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Welcome to The Short List
Welcome to our newest blog, The Short List. Here you’ll find the latest news, updates, reviews, and more, covering culture, style, travel, and art.
And there is truly no better inaugural post than a Q&A with the high priestess of country camp, Dolly Parton. Staffer Amy Brownlee had a chance to interview the Smoky Mountain songbird at Dollywood while reporting on the park for our June issue cover story. They talked about everything from lipstick to literacy, and just as you suspected, she’s darn delightful.
What does Dollywood mean to you?
Everything. Everything that I’m about is here. I get very emotional when I come in here because it’s like my whole life recorded. So many of my relatives that have passed, and people that have helped me in the early days, like Porter [Wagoner]. They’re all gone now, or a lot of them are gone. Most everything in the park kind of says something about my life and the people I love.
What do you love about mountain culture?
How families live together. That’s what keeps me sane when things are getting nutty out in the world. I can always close my eyes and go home. And I do, even if it’s just in the privacy of my own room. I never lose my way home.
You’ve been at this for a long time. What was the moment you first realized you were famous?
I don’t know that I ever got there yet! I work so hard; I don’t think about being a star. I mean other people say I am. I don’t feel any different than I ever did, because I know how hard I work. I just think of myself as a working girl. I’m grateful and thankful that I’ve been able to make a living doing what I love to do. But I work all the time. It didn’t come easy; it never will, it never has. I just think of my life as being the parent to a whole bunch of people. We employ so many thousands of people through the companies I have. So I’m not about to just kind of swing around think Oh well look at me, I’m a star. I think I’ve gotta work! I’ve got mouths to feed!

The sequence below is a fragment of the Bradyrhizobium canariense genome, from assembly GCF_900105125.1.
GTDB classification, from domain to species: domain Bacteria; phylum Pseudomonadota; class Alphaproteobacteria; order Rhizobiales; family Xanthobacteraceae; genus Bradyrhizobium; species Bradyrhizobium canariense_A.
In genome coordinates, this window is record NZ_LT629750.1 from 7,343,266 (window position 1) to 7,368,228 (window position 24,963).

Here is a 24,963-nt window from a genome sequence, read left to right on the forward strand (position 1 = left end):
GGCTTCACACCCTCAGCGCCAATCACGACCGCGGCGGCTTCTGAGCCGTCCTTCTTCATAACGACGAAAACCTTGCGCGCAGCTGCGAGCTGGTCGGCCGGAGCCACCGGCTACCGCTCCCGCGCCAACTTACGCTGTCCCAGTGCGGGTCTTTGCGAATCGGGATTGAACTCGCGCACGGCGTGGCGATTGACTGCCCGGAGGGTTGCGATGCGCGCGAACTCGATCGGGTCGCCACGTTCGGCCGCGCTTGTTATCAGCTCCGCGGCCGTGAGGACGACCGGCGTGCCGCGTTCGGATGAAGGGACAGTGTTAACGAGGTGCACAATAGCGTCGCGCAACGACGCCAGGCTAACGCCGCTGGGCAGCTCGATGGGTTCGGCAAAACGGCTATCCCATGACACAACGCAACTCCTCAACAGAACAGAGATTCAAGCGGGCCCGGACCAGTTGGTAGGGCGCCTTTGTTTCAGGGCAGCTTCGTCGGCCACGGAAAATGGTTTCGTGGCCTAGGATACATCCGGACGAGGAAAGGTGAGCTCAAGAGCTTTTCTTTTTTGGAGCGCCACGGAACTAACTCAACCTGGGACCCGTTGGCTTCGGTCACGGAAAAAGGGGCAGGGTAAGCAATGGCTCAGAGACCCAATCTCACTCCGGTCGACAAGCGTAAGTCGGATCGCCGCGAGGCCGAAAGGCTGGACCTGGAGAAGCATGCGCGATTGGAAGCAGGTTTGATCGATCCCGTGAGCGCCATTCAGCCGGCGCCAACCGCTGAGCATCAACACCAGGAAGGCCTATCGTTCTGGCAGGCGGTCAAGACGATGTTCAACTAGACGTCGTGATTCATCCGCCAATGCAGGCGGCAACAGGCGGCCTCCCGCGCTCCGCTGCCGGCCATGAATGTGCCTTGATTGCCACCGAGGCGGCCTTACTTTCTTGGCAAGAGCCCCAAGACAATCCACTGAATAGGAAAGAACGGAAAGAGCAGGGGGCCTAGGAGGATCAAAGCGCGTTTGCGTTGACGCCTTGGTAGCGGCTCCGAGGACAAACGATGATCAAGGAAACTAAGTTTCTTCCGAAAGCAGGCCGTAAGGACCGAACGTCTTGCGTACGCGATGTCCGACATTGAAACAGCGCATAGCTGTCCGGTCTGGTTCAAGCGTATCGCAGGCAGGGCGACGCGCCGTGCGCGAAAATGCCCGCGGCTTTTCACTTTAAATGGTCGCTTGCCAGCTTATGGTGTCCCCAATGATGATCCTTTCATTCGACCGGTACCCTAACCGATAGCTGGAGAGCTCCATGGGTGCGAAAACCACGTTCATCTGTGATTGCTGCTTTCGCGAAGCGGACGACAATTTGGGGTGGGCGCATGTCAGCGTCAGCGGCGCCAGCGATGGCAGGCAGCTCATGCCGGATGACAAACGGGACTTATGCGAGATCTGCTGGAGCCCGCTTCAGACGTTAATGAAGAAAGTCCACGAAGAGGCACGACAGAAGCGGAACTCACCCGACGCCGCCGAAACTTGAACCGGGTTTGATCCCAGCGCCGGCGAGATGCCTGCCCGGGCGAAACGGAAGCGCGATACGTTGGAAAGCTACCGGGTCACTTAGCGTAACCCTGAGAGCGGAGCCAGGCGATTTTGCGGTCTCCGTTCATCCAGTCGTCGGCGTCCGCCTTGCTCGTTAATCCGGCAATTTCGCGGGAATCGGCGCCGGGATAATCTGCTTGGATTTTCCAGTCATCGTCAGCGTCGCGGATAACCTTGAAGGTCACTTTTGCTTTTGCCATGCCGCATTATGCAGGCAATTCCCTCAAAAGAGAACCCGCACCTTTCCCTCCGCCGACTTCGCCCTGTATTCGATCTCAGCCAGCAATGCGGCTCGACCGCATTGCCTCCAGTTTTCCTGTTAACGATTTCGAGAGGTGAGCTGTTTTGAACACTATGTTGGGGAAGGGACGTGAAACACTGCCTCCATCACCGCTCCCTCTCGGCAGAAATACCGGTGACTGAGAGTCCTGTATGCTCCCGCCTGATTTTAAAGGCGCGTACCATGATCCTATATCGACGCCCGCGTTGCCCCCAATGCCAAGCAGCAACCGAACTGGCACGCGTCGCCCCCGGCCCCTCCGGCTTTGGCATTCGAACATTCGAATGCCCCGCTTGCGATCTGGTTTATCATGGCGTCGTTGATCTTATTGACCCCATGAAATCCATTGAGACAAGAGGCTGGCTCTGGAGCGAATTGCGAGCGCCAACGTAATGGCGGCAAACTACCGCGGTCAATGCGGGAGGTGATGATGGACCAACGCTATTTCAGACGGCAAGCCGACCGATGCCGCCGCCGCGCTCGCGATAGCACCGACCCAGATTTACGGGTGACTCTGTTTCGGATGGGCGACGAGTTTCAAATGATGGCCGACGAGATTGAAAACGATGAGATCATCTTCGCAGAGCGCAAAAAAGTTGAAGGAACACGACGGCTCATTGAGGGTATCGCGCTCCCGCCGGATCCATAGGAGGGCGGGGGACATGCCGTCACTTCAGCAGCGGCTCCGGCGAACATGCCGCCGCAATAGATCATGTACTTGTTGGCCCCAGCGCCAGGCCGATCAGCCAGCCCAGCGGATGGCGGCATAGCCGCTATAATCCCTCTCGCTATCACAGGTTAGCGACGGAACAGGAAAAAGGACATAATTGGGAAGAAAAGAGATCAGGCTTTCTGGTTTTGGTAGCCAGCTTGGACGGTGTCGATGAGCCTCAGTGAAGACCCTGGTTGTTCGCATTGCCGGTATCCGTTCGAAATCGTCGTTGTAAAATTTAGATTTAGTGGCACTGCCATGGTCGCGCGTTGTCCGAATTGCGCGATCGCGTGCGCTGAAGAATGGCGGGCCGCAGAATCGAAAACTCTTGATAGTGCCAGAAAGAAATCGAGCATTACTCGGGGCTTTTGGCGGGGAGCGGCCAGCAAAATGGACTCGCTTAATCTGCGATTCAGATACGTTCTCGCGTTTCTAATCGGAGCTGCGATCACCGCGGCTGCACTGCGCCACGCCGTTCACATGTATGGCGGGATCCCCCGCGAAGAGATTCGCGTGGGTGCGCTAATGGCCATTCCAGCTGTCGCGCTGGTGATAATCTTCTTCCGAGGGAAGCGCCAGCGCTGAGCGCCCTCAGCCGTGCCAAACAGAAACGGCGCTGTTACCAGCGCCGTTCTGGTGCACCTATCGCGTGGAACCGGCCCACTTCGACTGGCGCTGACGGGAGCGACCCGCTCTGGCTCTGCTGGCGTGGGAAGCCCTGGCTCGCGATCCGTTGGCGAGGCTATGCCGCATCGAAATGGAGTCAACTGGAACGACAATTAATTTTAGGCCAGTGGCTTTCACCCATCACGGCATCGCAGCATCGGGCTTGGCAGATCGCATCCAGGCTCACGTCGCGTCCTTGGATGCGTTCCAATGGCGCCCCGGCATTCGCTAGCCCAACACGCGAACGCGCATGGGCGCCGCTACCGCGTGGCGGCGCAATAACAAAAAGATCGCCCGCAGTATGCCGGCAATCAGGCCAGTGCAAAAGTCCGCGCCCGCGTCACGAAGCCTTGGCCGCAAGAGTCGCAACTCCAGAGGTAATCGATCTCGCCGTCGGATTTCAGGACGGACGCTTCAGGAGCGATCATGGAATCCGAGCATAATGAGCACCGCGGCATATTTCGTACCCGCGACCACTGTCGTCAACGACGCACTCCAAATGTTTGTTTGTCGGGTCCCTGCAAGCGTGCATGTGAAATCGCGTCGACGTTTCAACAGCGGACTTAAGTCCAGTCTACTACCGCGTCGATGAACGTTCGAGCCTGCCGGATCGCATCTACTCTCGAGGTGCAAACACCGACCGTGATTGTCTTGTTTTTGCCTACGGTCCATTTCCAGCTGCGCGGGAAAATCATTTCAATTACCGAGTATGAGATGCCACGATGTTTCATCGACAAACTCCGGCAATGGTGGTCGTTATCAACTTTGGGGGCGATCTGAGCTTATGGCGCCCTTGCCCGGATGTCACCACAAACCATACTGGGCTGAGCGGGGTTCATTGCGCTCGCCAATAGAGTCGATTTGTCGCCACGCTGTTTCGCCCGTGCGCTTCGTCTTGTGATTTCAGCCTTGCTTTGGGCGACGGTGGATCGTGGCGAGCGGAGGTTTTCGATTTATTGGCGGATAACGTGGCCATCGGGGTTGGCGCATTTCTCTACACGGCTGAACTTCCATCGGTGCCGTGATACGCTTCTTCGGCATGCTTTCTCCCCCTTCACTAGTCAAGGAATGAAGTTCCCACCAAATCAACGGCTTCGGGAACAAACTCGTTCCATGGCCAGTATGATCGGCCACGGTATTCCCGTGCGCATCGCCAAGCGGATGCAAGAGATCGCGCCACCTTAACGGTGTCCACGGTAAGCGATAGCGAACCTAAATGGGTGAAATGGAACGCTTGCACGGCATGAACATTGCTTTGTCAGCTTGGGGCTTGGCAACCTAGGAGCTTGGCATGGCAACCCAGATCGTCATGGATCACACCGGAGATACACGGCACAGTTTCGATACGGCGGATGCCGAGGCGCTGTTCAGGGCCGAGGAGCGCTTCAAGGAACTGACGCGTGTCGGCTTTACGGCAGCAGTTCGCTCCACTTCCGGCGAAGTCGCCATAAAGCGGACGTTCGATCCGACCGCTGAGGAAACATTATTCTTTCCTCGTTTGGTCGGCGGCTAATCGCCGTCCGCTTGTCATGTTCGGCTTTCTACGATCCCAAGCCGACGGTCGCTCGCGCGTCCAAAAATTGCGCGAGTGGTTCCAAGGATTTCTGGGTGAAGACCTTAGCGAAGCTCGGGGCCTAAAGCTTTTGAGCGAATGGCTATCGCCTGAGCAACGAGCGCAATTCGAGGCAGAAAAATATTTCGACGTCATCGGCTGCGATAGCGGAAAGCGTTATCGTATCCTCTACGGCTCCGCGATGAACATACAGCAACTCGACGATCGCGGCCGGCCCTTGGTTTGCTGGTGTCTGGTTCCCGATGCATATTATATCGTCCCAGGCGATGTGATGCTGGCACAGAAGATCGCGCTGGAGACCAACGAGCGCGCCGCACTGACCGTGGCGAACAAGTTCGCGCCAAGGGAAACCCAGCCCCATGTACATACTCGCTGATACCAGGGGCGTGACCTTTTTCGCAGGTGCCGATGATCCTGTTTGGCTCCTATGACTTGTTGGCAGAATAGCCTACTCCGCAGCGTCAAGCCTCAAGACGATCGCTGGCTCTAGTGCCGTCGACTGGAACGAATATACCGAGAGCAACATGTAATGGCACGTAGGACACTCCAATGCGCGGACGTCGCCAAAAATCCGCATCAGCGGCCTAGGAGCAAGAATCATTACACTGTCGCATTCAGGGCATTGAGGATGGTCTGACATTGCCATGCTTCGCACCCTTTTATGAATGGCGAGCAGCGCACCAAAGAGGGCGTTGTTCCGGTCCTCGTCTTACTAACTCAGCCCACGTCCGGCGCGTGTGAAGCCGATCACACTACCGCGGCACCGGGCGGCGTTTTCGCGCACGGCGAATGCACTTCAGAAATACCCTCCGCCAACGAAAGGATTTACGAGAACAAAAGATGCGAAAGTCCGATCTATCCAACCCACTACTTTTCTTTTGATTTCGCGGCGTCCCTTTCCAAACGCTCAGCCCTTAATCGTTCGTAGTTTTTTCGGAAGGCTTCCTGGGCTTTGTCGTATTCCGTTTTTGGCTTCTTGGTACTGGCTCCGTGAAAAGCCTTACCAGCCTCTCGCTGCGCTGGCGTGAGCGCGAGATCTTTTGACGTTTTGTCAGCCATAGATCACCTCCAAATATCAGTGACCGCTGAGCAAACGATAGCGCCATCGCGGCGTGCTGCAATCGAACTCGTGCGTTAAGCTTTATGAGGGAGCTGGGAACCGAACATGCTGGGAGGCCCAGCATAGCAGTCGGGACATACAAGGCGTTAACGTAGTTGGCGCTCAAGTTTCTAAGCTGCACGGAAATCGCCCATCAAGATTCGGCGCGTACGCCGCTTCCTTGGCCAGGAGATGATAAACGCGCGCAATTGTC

Are you still writing songs about home?
Always. The older I get the more I write about home. It’s just funny how you mellow. As you get older, you get more sappy. And you really think more. You reflect more on your life.
What were your challenges as a woman coming up in the country music business?
Well, just being a woman in any business is a challenge to some degree. But I was never as threatened by that, or as intimidated by that, as some women are. Because I grew up in a family of brothers. There’s 12 of us kids—six boys and six girls in our family. I was never threatened by men. So when I went to Nashville, I took it as a compliment when they’d flirt with me because if they weren’t going to flirt with me, I was going to flirt with them! I was comfortable with myself; I never felt I had to sleep with anybody to make it in the business. I never felt I had to do anything like that. So there are challenges, but I’m not so sure that they were challenges I wouldn’t have had if I’d been a boy. Just challenges of just trying to make it in the business.
Your international literacy campaign, Imagination Library, has supplied millions of books to children. What was your experience with books as a child?
Books were rare in our house because there were too many kids. We weren’t allowed to bring schoolbooks home because kids would tear ’em up, chew ’em up, whatever. So Daddy said “Don’t bring no books home, ’cause I can’t afford to pay for ’em!” And he couldn’t. So basically the only book in our house was the bible, and Mamma used to read from it. My dad couldn’t read and write, because he didn’t have a chance to go to school. He’s from a family of about 15 kids and they just had to work in the fields to help feed everybody else. That was one of the reasons that I did start the Imagination Library, because of my family. My dad was so smart even though he didn’t get to be educated. He had good old common sense. And that’s the best kind anyway. And he was so proud; he got to live long enough to see the Imagination Library do good, and he knew that I had done that in honor of him. And so he was very proud of that. Not embarrassed. He knew that we were proud of him, and it wasn’t his fault that he didn’t get to go to school.
What would you be doing if you weren’t a country star?
I always think about that, and I would have been one of two things, and maybe both: a beautician, because I love working with hair—and plus I would have got a discount on products! And I always used to think I might want to be a missionary. But I wasn’t sure about that because I just didn’t know where I’d get my hair done.
What’s your favorite lipstick color?
Mary Kay’s pink pearl lip-gloss. It’s discontinued now. When I heard it was going out, I got on eBay and bought up every tube. And everybody said “Oh, that’s out of style now.” And I said “It’ll never be out of style with me!”